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Recognising a Hedgehog

The European Hedgehog

Artist's impression of a hedgehog

Evolution

The hedgehog has changed very little in the last 15 million years. It had already established itself before the arrival of woolly mammoths and rhinos. Its unspecialised skeleton is very similar to that of the early mammals of 50 million years ago, but still serves the hedgehog perfectly well. The main different between the hedgehog and other mammals is the shortness of its neck, even though it consists of the usual seven vertebrae, as in human beings.

The hedgehog's features

The hedgehog is Britain's only mammal with a spiny coat. It is a common sight in the countryside and gardens near dawn and dusk. Sadly, it is also seen as a corpse on the road. An adult hedgehog has up to 5000 yellow-tipped spines. However, the fur on its underside is soft. It may grow up to 30 centimetres long and has an average weight of 400 grams (it can weigh up to 2 kilograms, especially in autumn). This length includes a tail which is about 4 or 5 centimetres long.

Spines

A spine

The hedgehog's spines are its main distinguishing feature. At one end they taper to a sharp point, at the other end the spine bends into a 'neck' and forms a rounded bulb which is buried in the skin. When a hedgehog senses danger, it erects the previously flat spines so they point in all directions. The spines in this position provide very effective protection against its predators, so good that it has very few natural enemies. The bulb end of the spine is a valuable defence because if the hedgehog falls heavily or suffers a blow, the springy spines absorb much of the shock and the rounded end does not cause injury as it is pushed against the body. The spines themselves are hollow tubes covered in ridges, so providing the strength with the minimum of weight. Rather than a seasonal moult, the spines are grown, shed and replaced continuously. A spine may last more than 18 months before it falls out and is replaced by a new one.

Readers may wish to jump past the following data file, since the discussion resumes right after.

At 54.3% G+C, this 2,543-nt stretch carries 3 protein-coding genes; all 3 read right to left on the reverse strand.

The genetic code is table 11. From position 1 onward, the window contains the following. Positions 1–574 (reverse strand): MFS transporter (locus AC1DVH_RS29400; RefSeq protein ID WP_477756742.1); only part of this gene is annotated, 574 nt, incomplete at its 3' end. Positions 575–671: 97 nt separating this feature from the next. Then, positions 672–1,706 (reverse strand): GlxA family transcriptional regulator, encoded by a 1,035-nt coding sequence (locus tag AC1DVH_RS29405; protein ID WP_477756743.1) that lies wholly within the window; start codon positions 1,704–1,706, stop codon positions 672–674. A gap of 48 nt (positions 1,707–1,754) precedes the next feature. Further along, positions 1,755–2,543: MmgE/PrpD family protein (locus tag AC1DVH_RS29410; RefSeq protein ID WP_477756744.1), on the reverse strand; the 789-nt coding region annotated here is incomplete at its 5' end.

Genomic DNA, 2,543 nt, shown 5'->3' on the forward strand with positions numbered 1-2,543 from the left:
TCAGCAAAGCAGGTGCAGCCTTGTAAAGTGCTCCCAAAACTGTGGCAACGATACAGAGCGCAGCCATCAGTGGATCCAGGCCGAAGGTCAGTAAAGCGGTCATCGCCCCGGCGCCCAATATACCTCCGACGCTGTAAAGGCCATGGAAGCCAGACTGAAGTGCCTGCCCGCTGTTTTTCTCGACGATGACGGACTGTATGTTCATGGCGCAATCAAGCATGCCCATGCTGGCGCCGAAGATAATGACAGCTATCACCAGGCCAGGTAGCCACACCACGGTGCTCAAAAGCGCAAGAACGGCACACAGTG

Sounds

Hedgehogs don't often make noises and the ones that they do cannot normally be detected by the human ear. Babies in the nest, for example, make a high-pitch twittering. Non-vocal sounds include quiet snufflings made while a hedgehog is hunting for food and the 'huffing' noise often heard during fights. Hedgehogs produce this sound by sharply breathing out through their nostrils. Courtship is accompanied by loud and aggressive snorting. The most alarming sound is the occasional loud scream made by a hedgehog in distress.

Unusual hedgehogs

An albino hedgehog A baby hedgehog has white spines which are gradually replaced with brown and cream banded ones. Occasionally the new spines are white too, giving a blonde hedgehog with black eyes. They are quite common in the Channel Islands, but are found rarely elsewhere. True albino hedgehogs, with pink noses and eyes are quite rare. Although other mammal species produces the occasional all-black individual, black hedgehogs are completely unknown. Bald hedgehogs occasionally occur, but they are unlikely to survive as they are very vulnerable without their spiny protection.

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